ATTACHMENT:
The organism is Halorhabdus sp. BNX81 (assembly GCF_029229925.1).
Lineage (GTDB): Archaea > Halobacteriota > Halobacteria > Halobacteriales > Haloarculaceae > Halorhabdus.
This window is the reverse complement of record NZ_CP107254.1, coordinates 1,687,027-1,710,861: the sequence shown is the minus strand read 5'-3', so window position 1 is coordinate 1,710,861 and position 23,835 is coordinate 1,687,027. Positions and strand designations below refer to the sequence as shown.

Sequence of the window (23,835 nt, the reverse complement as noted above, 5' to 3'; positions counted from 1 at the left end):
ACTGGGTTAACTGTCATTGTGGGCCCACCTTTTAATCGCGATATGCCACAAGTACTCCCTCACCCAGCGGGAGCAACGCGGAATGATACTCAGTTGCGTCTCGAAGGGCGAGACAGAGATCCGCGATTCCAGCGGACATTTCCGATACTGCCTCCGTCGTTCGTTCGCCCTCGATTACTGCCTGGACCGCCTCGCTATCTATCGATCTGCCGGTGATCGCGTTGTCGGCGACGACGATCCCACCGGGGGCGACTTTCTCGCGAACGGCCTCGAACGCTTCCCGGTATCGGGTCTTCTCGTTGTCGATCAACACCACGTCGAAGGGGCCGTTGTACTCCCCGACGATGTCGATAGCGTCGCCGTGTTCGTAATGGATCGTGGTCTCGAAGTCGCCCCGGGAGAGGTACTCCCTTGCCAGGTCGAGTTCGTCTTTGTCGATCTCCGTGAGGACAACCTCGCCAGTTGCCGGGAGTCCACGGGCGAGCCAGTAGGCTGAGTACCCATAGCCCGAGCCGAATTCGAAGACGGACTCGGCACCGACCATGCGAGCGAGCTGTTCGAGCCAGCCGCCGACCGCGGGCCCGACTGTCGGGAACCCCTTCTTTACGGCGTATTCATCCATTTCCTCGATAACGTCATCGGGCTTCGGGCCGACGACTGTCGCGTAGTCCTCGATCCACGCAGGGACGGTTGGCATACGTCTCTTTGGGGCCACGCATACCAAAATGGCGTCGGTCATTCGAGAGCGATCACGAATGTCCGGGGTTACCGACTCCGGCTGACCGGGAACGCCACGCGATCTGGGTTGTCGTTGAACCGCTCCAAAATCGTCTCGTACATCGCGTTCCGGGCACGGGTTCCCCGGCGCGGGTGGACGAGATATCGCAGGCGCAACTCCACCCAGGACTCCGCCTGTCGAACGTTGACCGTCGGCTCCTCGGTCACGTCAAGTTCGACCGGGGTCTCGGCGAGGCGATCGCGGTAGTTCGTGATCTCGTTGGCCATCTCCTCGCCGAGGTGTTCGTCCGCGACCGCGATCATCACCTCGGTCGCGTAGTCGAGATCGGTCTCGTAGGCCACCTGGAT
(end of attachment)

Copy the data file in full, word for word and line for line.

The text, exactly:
The organism is Halorhabdus sp. BNX81 (assembly GCF_029229925.1).
Lineage (GTDB): Archaea > Halobacteriota > Halobacteria > Halobacteriales > Haloarculaceae > Halorhabdus.
This window is the reverse complement of record NZ_CP107254.1, coordinates 1,687,027-1,710,861: the sequence shown is the minus strand read 5'-3', so window position 1 is coordinate 1,710,861 and position 23,835 is coordinate 1,687,027. Positions and strand designations below refer to the sequence as shown.

Sequence of the window (23,835 nt, the reverse complement as noted above, 5' to 3'; positions counted from 1 at the left end):
ACTGGGTTAACTGTCATTGTGGGCCCACCTTTTAATCGCGATATGCCACAAGTACTCCCTCACCCAGCGGGAGCAACGCGGAATGATACTCAGTTGCGTCTCGAAGGGCGAGACAGAGATCCGCGATTCCAGCGGACATTTCCGATACTGCCTCCGTCGTTCGTTCGCCCTCGATTACTGCCTGGACCGCCTCGCTATCTATCGATCTGCCGGTGATCGCGTTGTCGGCGACGACGATCCCACCGGGGGCGACTTTCTCGCGAACGGCCTCGAACGCTTCCCGGTATCGGGTCTTCTCGTTGTCGATCAACACCACGTCGAAGGGGCCGTTGTACTCCCCGACGATGTCGATAGCGTCGCCGTGTTCGTAATGGATCGTGGTCTCGAAGTCGCCCCGGGAGAGGTACTCCCTTGCCAGGTCGAGTTCGTCTTTGTCGATCTCCGTGAGGACAACCTCGCCAGTTGCCGGGAGTCCACGGGCGAGCCAGTAGGCTGAGTACCCATAGCCCGAGCCGAATTCGAAGACGGACTCGGCACCGACCATGCGAGCGAGCTGTTCGAGCCAGCCGCCGACCGCGGGCCCGACTGTCGGGAACCCCTTCTTTACGGCGTATTCATCCATTTCCTCGATAACGTCATCGGGCTTCGGGCCGACGACTGTCGCGTAGTCCTCGATCCACGCAGGGACGGTTGGCATACGTCTCTTTGGGGCCACGCATACCAAAATGGCGTCGGTCATTCGAGAGCGATCACGAATGTCCGGGGTTACCGACTCCGGCTGACCGGGAACGCCACGCGATCTGGGTTGTCGTTGAACCGCTCCAAAATCGTCTCGTACATCGCGTTCCGGGCACGGGTTCCCCGGCGCGGGTGGACGAGATATCGCAGGCGCAACTCCACCCAGGACTCCGCCTGTCGAACGTTGACCGTCGGCTCCTCGGTCACGTCAAGTTCGACCGGGGTCTCGGCGAGGCGATCGCGGTAGTTCGTGATCTCGTTGGCCATCTCCTCGCCGAGGTGTTCGTCCGCGACCGCGATCATCACCTCGGTCGCGTAGTCGAGATCGGTCTCGTAGGCCACCTGGAT